During our eight hours of sleep, we often wake up once or
twice at night to drink water or go to the washroom. However, for diabetic patients,
things are a little different. Most diabetic patients wake up almost every
night at the same time, at around 3 am, not because of some noise but because
their body wakes them up suddenly.

It happens due to a sudden rise in blood sugar levels,
which can occur due to two reasons – the Somogyi effect or the dawn

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dawn phenomenon

Hyperglycemia or an increase in the blood sugar level is
called the dawn phenomenon. It typically occurs in the morning between 3 to
8 am.

The dawn phenomenon is common in patients with either
type 1 or type 2 diabetes.

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phenomenon cause

It occurs due to the release of hormones in the body such
as growth hormone, cortisol, and glucagon. As we all know that our body uses
glucose to produce energy and you need some extra energy to wake up in the
morning. So the body starts using stored glucose to prepare for the next day
and the liver releases extra glucose in the bloodstream due to growth hormone,
cortisol, and catecholamines.

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Everyone experiences this natural increase in blood sugar.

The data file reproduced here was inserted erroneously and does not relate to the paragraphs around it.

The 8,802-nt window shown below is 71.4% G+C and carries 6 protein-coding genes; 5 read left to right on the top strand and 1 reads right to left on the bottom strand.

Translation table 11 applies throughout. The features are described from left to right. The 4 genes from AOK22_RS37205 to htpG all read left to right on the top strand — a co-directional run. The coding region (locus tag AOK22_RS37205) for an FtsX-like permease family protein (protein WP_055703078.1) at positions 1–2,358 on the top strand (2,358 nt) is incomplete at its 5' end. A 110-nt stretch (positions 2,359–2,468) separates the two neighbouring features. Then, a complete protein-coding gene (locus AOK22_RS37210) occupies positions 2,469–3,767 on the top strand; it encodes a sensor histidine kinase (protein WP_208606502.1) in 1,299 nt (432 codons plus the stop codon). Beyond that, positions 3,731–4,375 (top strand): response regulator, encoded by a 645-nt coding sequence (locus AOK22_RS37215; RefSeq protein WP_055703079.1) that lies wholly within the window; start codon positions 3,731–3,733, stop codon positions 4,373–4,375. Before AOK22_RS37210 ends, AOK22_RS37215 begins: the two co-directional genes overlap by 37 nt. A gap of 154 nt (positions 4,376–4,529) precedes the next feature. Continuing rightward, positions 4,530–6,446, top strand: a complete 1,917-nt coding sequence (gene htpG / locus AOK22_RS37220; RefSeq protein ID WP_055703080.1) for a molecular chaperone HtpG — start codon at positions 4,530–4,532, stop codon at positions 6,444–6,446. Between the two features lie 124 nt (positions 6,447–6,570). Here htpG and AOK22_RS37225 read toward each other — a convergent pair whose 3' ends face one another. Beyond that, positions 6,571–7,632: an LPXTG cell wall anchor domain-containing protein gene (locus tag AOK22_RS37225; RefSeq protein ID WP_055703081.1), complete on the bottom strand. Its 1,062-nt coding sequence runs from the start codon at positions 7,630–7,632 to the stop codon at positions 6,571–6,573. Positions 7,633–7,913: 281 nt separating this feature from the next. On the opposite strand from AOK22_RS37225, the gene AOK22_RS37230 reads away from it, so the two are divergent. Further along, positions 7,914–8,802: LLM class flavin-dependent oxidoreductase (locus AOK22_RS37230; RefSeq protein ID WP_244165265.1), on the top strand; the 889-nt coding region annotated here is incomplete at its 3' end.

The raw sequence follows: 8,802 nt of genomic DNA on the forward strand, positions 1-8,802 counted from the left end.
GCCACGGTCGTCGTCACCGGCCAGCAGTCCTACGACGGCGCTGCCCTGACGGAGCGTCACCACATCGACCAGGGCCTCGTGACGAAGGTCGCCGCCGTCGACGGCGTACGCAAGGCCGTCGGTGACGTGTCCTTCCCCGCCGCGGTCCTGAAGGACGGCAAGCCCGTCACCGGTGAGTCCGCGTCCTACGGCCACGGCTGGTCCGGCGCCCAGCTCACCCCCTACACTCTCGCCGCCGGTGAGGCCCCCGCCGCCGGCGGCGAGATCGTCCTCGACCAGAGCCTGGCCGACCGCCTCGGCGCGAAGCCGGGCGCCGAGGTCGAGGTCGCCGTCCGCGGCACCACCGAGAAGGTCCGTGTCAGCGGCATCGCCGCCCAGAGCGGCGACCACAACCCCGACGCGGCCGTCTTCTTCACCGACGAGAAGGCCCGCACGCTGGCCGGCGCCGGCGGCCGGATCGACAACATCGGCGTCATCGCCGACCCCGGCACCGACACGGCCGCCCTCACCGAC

In cases of individuals without diabetes, the pancreas starts producing
insulin to help keep the blood sugar level balanced.

Diabetic patients may produce too little insulin and the
medications they have taken a day before starts losing effectiveness which
causes the blood sugar levels to remain high.

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Somogyi effect

Another cause of the high blood sugar levels in the
morning can be the Somogyi effect, also known as rebound hyperglycemia. This
happens when at midnight your blood sugar level drops too low and to revive you
from an extremely low blood sugar level the releases the hormones force the
liver to release the stored glucose to balance the level of glucose in the
body. But in diabetic patients, the liver releases extra glucose which causes
high blood sugar levels in the morning.

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to know the difference

The Somogyi effect leads to hypoglycemia followed by
hyperglycemia and it can occur at any time of the day when your body has a high
blood sugar level.

Another easy way to tell the difference between the two
is to check blood sugar levels before sleeping and then after waking up. If the
sugar level is low at night then it is due to the Somogyi effect. If it is
normal or high it can be due to the dawn phenomenon.

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Once you know the cause of the spike in blood sugar
level, you should take the controlling measures accordingly. It is recommended
to consult your doctor regarding the situation to get the right prescription.